When It Comes to State Standards, “Going It Alone” Hasn’t Worked Well For States

Seven years ago, most states adopted a higher, comparable baseline of education standards. For the first time, states and districts began a concerted effort to raise academic expectations to levels truly reflective of college and career readiness. In 2016, a majority of states administered high-quality assessments aligned to these higher standards for the second consecutive year. Whereas the first year provided a baseline from which to measure growth, this year’s results offer an indication of the progress students are making. The evidence is telling.

The results: A majority of states made significant improvements in student proficiency. Importantly, some of the biggest gains came among early-grade students, who have spent the entirety of the educational careers learning to higher standards. Math proficiency among third-grade learners increased by nearly four percentage points nationwide, on average. The process of implementing these higher standards wasn’t perfect, nor without its critics. But now policymakers have a strong commendation that raising the bar for students was the right thing to do.

There are some entrenched naysayers who continue to fight against states’ efforts to keep the bar high for students. But to cave into those political pressures would be a mistake, doing real harm to students, teachers and parents. The few states that have sought to appease critics by replacing their standards or assessments offer a cautionary lesson. In each case, those states have created uncertainty and disruption, and risked putting their students at a disadvantage compared to their peers in another state.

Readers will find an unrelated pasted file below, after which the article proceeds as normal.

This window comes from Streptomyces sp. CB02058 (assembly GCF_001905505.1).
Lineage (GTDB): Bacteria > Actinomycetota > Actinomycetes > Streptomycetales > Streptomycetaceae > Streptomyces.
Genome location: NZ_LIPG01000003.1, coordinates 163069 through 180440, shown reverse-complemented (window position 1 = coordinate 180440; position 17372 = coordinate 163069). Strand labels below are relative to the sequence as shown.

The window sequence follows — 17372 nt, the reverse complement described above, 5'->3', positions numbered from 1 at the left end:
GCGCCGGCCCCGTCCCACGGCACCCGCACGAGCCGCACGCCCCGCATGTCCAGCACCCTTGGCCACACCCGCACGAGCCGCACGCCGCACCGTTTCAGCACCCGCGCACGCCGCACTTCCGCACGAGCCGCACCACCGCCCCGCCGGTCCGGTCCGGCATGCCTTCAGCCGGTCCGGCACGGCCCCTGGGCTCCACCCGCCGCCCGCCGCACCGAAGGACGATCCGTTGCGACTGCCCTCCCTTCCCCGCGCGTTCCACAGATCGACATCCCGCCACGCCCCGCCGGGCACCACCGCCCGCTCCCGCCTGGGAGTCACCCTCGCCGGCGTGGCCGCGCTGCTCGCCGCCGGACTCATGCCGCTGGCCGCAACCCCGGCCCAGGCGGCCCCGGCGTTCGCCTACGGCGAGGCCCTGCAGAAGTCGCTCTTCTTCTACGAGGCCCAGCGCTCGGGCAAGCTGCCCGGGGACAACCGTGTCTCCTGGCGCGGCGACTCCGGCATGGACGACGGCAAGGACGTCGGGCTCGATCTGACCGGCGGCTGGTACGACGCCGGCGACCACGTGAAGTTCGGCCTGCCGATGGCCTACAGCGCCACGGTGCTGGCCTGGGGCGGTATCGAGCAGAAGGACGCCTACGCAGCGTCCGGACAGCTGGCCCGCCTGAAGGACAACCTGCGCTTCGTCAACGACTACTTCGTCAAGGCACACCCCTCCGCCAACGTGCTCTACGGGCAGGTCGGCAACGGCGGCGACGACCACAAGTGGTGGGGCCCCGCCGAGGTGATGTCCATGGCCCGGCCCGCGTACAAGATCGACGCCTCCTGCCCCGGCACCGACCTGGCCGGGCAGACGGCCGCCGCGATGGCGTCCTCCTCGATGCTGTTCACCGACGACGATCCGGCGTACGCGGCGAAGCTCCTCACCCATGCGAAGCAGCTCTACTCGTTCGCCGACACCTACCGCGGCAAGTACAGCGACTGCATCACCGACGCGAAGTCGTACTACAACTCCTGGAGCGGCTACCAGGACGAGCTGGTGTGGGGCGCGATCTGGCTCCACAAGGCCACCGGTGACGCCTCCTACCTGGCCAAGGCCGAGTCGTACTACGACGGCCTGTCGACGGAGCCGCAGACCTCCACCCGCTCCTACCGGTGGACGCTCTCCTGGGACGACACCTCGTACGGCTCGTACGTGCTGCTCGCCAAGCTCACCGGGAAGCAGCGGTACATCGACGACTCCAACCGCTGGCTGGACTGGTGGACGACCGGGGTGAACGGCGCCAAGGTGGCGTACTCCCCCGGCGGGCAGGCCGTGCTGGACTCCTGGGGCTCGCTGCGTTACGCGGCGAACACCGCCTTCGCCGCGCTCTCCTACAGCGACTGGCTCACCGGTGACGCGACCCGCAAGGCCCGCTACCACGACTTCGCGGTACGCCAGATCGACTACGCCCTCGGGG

Oklahoma is the only state to replace its education standards with significantly different learning goals – which turned out to be a bad choice. Beyond the costs and disruption to schools (it’s difficult for educators to plan when they don’t know what standards they will be teaching to), Oklahoma ultimately produced standards that were inferior to those they replaced.

“It is discouraging to see Oklahoma moving backwards instead of forward,” an independent evaluation notes, adding the new learning goals “fall short on nearly all” criteria of high-quality standards. “Worst of all, these standards will disadvantage Oklahoma students compared to their peers in other states; students in Oklahoma will be less prepared to successfully enter college and careers.”

States like Indiana and South Carolina sought to pacify critics by developing new education standards. In both instances, state leaders produced learning goals that were nearly identical to those they replaced. For example, South Carolina’s resulting standards are 92 percent aligned to the Common Core in math, and 89 percent in English language arts. Indiana’s standards have been called a “warmed-over version of the Common Core.”

Some states have tried to appease critics by sacrificing assessments specifically aligned to high, comparable standards. “The process of leaving consortia that was meant to pacify local protests against Common Core-aligned tests has actually led to chaos and confusion in the classroom, not to mention extra costs to those same states to develop replacement exams,” a Chalkbeat article explains.

In a memo enumerating the myriad of administrative problems, technical issues and reporting troubles states experienced by replacing their tests, Jim Cowen cautions: “Beyond the costs, time constraints and technical challenges that accompany the development and implementation of new assessments, states that have struck out on their own have also jeopardized their ability to compare their progress to other states—and may very well come out with an inferior assessment in the process.”

Nationwide, implementation of high, comparable education standards and high-quality assessments are beginning to help states improve student outcomes. As policymakers develop accountability plans under the Every Student Succeeds Act, it is critical they build on that momentum by keeping the bar high – and not “go it alone” by returning to a broken system that wasn’t working.